Arsenic disulfide

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A bright orange-red powder that occurs naturally as the mineral Realgar. Realgar is often found with lead and silver ores along with Orpiment (arsenic trisulfide). It was once widely used as a pigment because of its bright rich color, but perhaps less so than its mineral congener, orpiment. Early occurrences are known for works of art from China, India, Central Asia, and Egypt. In European painting, apart from fairly regular use in Venice in the 16th-century, the pigment occurs occasionally until about the middle of the 18th-century. It is a usual choice for the bright orange flowers depicted in Dutch 17th-century paintings, and enjoyed moderately regular use in British 17th- century and 18th-century painting, including as a pastel color. However, it is extremely toxic, which has had an effect on its range of application and availability. Realgar is not particularly stable and can undergo a transformation to a polymorph, Pararealgar, AsS; it can also deteriorate badly in oil paint films, resulting in rupturing, cracking and chalking, the pigment itself can fade under the action of light. Arsenic disulfide was also used to dehair and tan leathers, to kill rodents, and to print calico textiles. It is still used in fireworks to produce a bright blue fire and intense white light.

Synonyms and Related Terms

arsenic sulfide (legal name); Pigment Yellow 39; CI 77085; realgar (mineral); arsenic sulphide (Br.); realgar (Esp., It. Port.); disulfure d'arsenic (Fr.); solfuro d'arsenico (It.); red arsenic sulfide; red arsenic; ruby arsenic glass; arsenic monosulfide; red orpiment; burnt orpiment; ruby sulfur; roseaker; sandaraca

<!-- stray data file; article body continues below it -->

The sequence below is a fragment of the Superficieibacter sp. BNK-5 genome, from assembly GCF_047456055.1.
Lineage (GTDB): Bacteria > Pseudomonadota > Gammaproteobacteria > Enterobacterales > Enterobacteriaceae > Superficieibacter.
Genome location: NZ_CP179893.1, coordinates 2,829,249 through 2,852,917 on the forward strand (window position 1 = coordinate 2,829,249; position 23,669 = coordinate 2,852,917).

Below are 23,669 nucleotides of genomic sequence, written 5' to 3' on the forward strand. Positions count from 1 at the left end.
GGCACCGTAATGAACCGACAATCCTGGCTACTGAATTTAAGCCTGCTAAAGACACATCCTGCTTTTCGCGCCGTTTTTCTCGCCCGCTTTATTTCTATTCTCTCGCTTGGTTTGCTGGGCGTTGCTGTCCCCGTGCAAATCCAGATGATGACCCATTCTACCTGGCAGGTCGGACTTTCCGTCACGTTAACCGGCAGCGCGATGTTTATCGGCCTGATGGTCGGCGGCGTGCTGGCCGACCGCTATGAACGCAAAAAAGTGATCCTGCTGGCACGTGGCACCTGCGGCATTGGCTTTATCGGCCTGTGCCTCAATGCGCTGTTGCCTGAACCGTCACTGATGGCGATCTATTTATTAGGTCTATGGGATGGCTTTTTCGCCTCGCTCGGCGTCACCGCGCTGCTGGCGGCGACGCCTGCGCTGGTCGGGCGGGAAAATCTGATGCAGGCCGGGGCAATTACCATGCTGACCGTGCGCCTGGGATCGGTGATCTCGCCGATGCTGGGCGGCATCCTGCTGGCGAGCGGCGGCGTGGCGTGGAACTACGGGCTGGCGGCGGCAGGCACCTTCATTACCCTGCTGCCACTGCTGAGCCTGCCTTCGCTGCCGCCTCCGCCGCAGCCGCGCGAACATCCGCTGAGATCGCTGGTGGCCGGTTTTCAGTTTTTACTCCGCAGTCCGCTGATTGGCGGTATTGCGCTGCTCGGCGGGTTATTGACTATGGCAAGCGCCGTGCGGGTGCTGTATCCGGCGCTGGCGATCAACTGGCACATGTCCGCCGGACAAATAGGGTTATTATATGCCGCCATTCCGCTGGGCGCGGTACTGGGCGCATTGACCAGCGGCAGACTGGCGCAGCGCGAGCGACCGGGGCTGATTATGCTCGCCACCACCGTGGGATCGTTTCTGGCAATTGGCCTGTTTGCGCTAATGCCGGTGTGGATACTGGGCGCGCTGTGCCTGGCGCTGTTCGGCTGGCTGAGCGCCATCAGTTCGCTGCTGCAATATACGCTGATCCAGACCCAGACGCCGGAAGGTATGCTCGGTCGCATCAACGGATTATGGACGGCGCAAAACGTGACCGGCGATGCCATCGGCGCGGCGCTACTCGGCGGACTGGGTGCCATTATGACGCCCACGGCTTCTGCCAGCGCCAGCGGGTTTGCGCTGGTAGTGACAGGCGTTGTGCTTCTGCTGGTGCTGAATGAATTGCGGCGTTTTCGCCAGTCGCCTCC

Other Properties

Soluble in acids and alkalis. Insoluble in water.

Monoclinic crystals, irregular; isotropic; pleochroic with high birefringence and straight extinction.

Composition As2S2
CAS 56320-22-0
Mohs Hardness 1.5
Melting Point 307-320
Density 3.56-3.59
Molecular Weight mol. wt. = 427.95
Refractive Index 2.538, 2.684, 2.704
Boiling Point 565

Hazards and Safety

Highly toxic by ingestion and inhalation. Carcinogen and mutagen.

Additional Information

° Pigments through the ages

Authority (list of all sources checked for information on this subject)

  • Nicholas Eastaugh, Valentine Walsh, Tracey Chaplin, Ruth Siddall, Pigment Compendium, Elsevier Butterworth-Heinemann, Oxford, 2004
  • External source or communication Comment: Submitted information: Ashok Roy, November 2007
  • R. J. Gettens, G.L. Stout, Painting Materials, A Short Encyclopaedia, Dover Publications, New York, 1966
  • Ralph Mayer, A Dictionary of Art Terms and Techniques, Harper and Row Publishers, New York, 1969 (also 1945 printing)
  • Richard S. Lewis, Hawley's Condensed Chemical Dictionary, Van Nostrand Reinhold, New York, 10th ed., 1993
  • Susan E. Schur, Conservation Terminology: A review of Past & Current Nomenclature of Materials, Technology and Conservation, Spring (p.34-39); Summer (p.35-38); Fall (p.25-36), 1985
  • Van Nostrand's Scientific Encyclopedia, Douglas M. Considine (ed.), Van Nostrand Reinhold, New York, 1976
  • Random House, Webster's Encyclopedic Unabridged Dictionary of the English Language, Grammercy Book, New York, 1997
  • The Merck Index, Martha Windholz (ed.), Merck Research Labs, Rahway NJ, 10th edition, 1983 Comment: entry 834

Record content reviewed by EU-Artech, November 2007.

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